I somehow made it up to the ramp and into the compound and eventually the temple. I could finally breathe again and tried to collect myself. Even still, my mind clouded with anger; my monkey mind (a term the Dalai Lama taught us that day) jumped in every direction. These monks are impostors, I thought. Here I was, in a sea of supposedly devout monks, waiting to hear the wise words of the Dalai Lama (who above all teaches nonviolence), while fearing for my life. This mosh pit of monks had nothing to do with mindfulness or compassion. This is not what His Holiness is about. This is not what I am about, my monkey mind exclaimed.
Just then, I heard the Dalai Lama laugh. The sweet sound of his giggle cut through the tension and brought me back to the present moment. My anger, confusion, and judgment left me like air from a punctured balloon. I remembered my intention and what had brought me there.
It was a valuable lesson. Even after my transformative experience in the cave, mindfulness and an open heart were no guarantee. I was only human. I would stray from my intention and then have to return to it. The monks were only human as well. Like drunk teens moshing at a Metallica concert, these maroon-robed fan-monks were just swept up by their excitement to see the Dalai Lama. They were not impostors. We were all in this moment together.
The Dalai Lama’s sweet laugh prompted me to pause and step back from all of the noise — in and of my head. I was able to breathe. I chose to be present to the moment with openness and curiosity. I let go of my judgment and relaxed a bit. Shortly after, my friend found me and we spent the rest of the day engrossed with the Dalai Lama.
As I did in that hotel room in New Delhi, I learned that mindfulness is most critical at times when fear and emotion threaten to take over. For the rest of that day, and every day after that, I vowed to reflect upon and reframe my experiences to focus on the positive. I made a conscious decision to frame moments like that in curiosity rather than negativity, and in mindfulness rather than judgment.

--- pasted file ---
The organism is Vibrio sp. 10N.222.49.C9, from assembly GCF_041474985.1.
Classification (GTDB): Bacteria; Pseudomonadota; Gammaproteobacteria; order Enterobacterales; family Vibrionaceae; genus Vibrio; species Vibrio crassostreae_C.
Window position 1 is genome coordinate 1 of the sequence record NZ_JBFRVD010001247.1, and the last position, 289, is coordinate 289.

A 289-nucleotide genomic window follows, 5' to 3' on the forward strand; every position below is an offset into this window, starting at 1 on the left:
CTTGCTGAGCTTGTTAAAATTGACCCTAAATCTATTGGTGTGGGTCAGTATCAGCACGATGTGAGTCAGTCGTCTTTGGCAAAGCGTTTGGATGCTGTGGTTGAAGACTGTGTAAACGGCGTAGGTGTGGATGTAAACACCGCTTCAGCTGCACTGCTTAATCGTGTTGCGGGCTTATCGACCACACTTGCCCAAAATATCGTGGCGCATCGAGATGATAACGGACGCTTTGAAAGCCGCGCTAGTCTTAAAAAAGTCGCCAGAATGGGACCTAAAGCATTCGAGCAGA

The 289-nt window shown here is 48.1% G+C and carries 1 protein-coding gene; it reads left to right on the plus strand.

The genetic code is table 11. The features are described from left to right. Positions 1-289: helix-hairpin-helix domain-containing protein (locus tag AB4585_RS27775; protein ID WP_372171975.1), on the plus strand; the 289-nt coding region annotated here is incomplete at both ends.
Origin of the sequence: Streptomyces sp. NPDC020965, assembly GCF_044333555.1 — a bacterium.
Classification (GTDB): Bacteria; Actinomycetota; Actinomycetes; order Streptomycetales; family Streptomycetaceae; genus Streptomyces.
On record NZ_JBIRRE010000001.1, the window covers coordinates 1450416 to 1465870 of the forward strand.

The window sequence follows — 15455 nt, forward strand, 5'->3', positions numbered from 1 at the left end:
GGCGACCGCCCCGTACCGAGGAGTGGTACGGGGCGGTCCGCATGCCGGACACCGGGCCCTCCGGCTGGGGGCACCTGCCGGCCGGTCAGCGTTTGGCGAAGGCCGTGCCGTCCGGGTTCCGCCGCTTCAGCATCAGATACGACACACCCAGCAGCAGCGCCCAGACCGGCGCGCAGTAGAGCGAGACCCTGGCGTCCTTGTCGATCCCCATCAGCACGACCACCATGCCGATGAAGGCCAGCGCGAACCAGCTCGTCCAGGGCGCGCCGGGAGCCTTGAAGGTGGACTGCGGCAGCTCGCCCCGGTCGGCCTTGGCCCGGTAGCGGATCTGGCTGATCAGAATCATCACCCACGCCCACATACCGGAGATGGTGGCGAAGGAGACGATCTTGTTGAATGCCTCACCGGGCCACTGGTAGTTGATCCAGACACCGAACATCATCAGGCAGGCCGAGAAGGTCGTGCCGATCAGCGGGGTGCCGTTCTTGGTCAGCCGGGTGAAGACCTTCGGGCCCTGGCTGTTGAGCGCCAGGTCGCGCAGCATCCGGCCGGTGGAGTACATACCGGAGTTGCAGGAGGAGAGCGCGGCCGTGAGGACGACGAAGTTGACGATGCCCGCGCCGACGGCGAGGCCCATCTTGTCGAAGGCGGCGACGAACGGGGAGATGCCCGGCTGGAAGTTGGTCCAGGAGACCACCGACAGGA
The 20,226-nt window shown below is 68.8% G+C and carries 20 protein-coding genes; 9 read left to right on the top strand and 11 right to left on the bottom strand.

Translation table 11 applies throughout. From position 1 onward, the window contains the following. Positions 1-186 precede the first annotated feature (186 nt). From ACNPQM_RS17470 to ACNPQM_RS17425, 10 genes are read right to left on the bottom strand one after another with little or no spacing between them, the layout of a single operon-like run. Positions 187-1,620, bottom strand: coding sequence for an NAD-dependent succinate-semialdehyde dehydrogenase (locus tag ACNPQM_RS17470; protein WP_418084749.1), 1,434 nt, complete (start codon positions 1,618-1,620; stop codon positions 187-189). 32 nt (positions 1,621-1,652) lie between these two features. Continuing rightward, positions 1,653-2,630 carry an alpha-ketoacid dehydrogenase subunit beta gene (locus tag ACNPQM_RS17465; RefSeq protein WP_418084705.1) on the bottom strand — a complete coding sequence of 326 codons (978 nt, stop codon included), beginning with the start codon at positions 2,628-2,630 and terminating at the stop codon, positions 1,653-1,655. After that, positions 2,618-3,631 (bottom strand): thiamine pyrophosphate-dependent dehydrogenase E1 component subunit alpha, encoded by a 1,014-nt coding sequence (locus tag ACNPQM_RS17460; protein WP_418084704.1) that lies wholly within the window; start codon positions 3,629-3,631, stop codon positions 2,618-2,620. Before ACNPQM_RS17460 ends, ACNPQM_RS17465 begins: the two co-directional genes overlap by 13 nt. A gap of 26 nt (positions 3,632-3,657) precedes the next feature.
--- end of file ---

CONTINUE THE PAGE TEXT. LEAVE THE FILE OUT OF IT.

Pause. Breathe. Choose. Again, it is so simple, but it is not always easy in the moment. I have thought back often to what now seems a humorous paradox of nearly being killed by moshing monks. It reminds me never to take myself too seriously and that there will be times when it seems like I just cannot come up for air. I might be in an overcrowded subway on a hot summer day. Or feeling suffocated by a to-do list that just keeps growing longer and longer. I think of the Dalai Lama’s laugh and make a conscious choice to replace judgment with curiosity. I connect with the reality around me, however messy and chaotic it might be. I connect with myself. I reset.
We all have times when it feels like life and circumstance are suffocating us. We have to make a conscious decision to pause, to break the cycle, to nip panic and fear and stress in the bud. Even as life crowds in on us, we have to carve out space enough to breathe. Our breath is our lifeline in such situations. We can follow our breath back to ourselves, to the moment, and to a healthy mindful choice.
The cost of not being mindful is steep. When we are not attuned to ourselves and our surroundings, we are apt to ignore the early warning signs of stress, within ourselves and in others. When our decision-making is not mindful, it is all too easy to lapse into bad choices and quick fixes. A lack of mindfulness opens the door for our monkey mind to take over, jumping from thought to thought, unable to sustain deep focus. Most important, when we are not mindful, we are vulnerable to losing our way, as individuals and as organizations. We miss out on the opportunity to be our best.
Excerpted from the book Pause. Breathe. Choose.: Become the CEO of Your Well-Being. Copyright ©2021 by Naz Beheshti. Printed with permission from New World Library — www.newworldlibrary.com.